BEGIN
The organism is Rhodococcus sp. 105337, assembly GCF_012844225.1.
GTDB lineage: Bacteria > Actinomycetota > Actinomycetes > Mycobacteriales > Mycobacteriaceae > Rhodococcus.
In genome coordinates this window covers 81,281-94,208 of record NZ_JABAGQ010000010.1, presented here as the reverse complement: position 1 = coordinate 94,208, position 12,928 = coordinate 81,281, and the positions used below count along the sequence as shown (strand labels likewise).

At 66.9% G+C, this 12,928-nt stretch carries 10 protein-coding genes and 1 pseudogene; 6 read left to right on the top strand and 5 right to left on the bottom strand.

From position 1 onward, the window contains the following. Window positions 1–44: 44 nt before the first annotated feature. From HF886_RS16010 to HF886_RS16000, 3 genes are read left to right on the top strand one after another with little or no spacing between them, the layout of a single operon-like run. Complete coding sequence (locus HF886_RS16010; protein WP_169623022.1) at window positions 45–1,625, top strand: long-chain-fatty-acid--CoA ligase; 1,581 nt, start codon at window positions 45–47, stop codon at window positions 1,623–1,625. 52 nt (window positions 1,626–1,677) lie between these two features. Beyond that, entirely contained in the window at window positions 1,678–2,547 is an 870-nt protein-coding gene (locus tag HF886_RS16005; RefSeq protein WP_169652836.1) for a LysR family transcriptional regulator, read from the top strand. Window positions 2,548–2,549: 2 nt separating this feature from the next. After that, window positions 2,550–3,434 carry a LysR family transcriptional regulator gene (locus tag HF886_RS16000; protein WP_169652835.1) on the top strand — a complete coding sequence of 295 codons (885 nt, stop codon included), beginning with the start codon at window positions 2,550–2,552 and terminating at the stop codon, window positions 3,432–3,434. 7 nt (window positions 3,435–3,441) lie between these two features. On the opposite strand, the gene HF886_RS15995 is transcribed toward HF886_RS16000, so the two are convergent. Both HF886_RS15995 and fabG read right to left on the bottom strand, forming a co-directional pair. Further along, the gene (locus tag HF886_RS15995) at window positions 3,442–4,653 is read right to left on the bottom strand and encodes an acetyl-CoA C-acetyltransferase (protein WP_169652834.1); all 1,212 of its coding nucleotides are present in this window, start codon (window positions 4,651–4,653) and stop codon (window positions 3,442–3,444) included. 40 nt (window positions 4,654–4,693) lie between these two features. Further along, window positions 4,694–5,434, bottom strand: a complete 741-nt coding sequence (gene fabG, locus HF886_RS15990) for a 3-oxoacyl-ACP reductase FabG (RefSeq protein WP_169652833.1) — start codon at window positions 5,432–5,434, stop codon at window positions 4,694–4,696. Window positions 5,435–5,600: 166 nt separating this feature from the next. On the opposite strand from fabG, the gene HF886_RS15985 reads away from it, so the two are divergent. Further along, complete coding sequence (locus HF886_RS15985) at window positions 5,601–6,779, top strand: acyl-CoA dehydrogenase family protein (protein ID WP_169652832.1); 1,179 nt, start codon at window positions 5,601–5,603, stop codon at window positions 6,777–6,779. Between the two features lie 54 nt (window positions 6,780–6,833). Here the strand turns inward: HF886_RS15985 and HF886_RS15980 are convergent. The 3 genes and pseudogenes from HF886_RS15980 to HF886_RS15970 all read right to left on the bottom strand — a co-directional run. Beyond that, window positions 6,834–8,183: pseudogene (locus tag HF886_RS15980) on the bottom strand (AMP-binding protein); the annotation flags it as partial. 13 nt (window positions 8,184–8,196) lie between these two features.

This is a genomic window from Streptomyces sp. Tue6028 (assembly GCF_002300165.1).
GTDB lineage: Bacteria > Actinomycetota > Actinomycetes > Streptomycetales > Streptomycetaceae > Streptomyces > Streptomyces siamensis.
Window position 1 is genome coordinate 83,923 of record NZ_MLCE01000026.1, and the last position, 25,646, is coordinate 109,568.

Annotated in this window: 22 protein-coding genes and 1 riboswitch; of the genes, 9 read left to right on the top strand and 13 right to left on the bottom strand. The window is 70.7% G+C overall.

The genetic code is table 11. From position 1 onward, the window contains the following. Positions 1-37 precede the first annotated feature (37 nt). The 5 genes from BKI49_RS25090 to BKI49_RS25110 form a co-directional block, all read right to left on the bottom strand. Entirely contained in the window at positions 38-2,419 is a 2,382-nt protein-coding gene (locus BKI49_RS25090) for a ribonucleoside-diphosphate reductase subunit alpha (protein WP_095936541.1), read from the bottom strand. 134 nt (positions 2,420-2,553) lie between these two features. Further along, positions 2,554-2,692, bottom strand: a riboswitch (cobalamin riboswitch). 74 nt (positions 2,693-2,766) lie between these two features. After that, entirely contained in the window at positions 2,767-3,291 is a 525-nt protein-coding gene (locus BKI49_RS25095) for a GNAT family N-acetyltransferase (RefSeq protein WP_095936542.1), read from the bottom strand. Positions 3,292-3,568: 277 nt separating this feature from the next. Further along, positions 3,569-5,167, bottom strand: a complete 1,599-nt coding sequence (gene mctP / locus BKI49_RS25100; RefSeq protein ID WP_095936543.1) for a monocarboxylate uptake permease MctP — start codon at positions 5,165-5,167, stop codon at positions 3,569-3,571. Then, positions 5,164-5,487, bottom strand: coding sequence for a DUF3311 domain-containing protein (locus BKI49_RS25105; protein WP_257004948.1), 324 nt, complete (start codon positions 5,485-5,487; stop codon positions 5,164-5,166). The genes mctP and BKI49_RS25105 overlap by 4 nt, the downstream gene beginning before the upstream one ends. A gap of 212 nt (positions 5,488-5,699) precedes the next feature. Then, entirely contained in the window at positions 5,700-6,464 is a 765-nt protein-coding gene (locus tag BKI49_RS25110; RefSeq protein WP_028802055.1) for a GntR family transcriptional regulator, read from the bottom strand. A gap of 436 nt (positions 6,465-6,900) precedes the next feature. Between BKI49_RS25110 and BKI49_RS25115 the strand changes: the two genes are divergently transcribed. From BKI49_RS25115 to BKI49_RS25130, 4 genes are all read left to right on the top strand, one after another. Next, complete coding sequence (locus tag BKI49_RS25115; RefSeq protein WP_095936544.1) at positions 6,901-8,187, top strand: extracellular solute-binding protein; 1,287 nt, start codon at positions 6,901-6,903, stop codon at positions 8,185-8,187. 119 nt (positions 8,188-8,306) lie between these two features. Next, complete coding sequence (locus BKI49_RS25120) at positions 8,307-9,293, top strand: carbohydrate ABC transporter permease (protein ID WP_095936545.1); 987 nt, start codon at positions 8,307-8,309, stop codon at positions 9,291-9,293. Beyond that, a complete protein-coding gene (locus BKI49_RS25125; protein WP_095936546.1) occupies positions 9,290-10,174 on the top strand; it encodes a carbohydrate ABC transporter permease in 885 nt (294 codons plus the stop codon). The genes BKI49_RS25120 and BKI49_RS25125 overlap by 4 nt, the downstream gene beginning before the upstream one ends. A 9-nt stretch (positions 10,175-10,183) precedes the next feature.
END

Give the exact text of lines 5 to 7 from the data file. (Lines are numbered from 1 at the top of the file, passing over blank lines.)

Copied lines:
From position 1 onward, the window contains the following. Window positions 1–44: 44 nt before the first annotated feature. From HF886_RS16010 to HF886_RS16000, 3 genes are read left to right on the top strand one after another with little or no spacing between them, the layout of a single operon-like run. Complete coding sequence (locus HF886_RS16010; protein WP_169623022.1) at window positions 45–1,625, top strand: long-chain-fatty-acid--CoA ligase; 1,581 nt, start codon at window positions 45–47, stop codon at window positions 1,623–1,625. 52 nt (window positions 1,626–1,677) lie between these two features. Beyond that, entirely contained in the window at window positions 1,678–2,547 is an 870-nt protein-coding gene (locus tag HF886_RS16005; RefSeq protein WP_169652836.1) for a LysR family transcriptional regulator, read from the top strand. Window positions 2,548–2,549: 2 nt separating this feature from the next. After that, window positions 2,550–3,434 carry a LysR family transcriptional regulator gene (locus tag HF886_RS16000; protein WP_169652835.1) on the top strand — a complete coding sequence of 295 codons (885 nt, stop codon included), beginning with the start codon at window positions 2,550–2,552 and terminating at the stop codon, window positions 3,432–3,434. 7 nt (window positions 3,435–3,441) lie between these two features. On the opposite strand, the gene HF886_RS15995 is transcribed toward HF886_RS16000, so the two are convergent. Both HF886_RS15995 and fabG read right to left on the bottom strand, forming a co-directional pair. Further along, the gene (locus tag HF886_RS15995) at window positions 3,442–4,653 is read right to left on the bottom strand and encodes an acetyl-CoA C-acetyltransferase (protein WP_169652834.1); all 1,212 of its coding nucleotides are present in this window, start codon (window positions 4,651–4,653) and stop codon (window positions 3,442–3,444) included. 40 nt (window positions 4,654–4,693) lie between these two features. Further along, window positions 4,694–5,434, bottom strand: a complete 741-nt coding sequence (gene fabG, locus HF886_RS15990) for a 3-oxoacyl-ACP reductase FabG (RefSeq protein WP_169652833.1) — start codon at window positions 5,432–5,434, stop codon at window positions 4,694–4,696. Window positions 5,435–5,600: 166 nt separating this feature from the next. On the opposite strand from fabG, the gene HF886_RS15985 reads away from it, so the two are divergent. Further along, complete coding sequence (locus HF886_RS15985) at window positions 5,601–6,779, top strand: acyl-CoA dehydrogenase family protein (protein ID WP_169652832.1); 1,179 nt, start codon at window positions 5,601–5,603, stop codon at window positions 6,777–6,779. Between the two features lie 54 nt (window positions 6,780–6,833). Here the strand turns inward: HF886_RS15985 and HF886_RS15980 are convergent. The 3 genes and pseudogenes from HF886_RS15980 to HF886_RS15970 all read right to left on the bottom strand — a co-directional run. Beyond that, window positions 6,834–8,183: pseudogene (locus tag HF886_RS15980) on the bottom strand (AMP-binding protein); the annotation flags it as partial. 13 nt (window positions 8,184–8,196) lie between these two features.

This is a genomic window from Streptomyces sp. Tue6028 (assembly GCF_002300165.1).
GTDB lineage: Bacteria > Actinomycetota > Actinomycetes > Streptomycetales > Streptomycetaceae > Streptomyces > Streptomyces siamensis.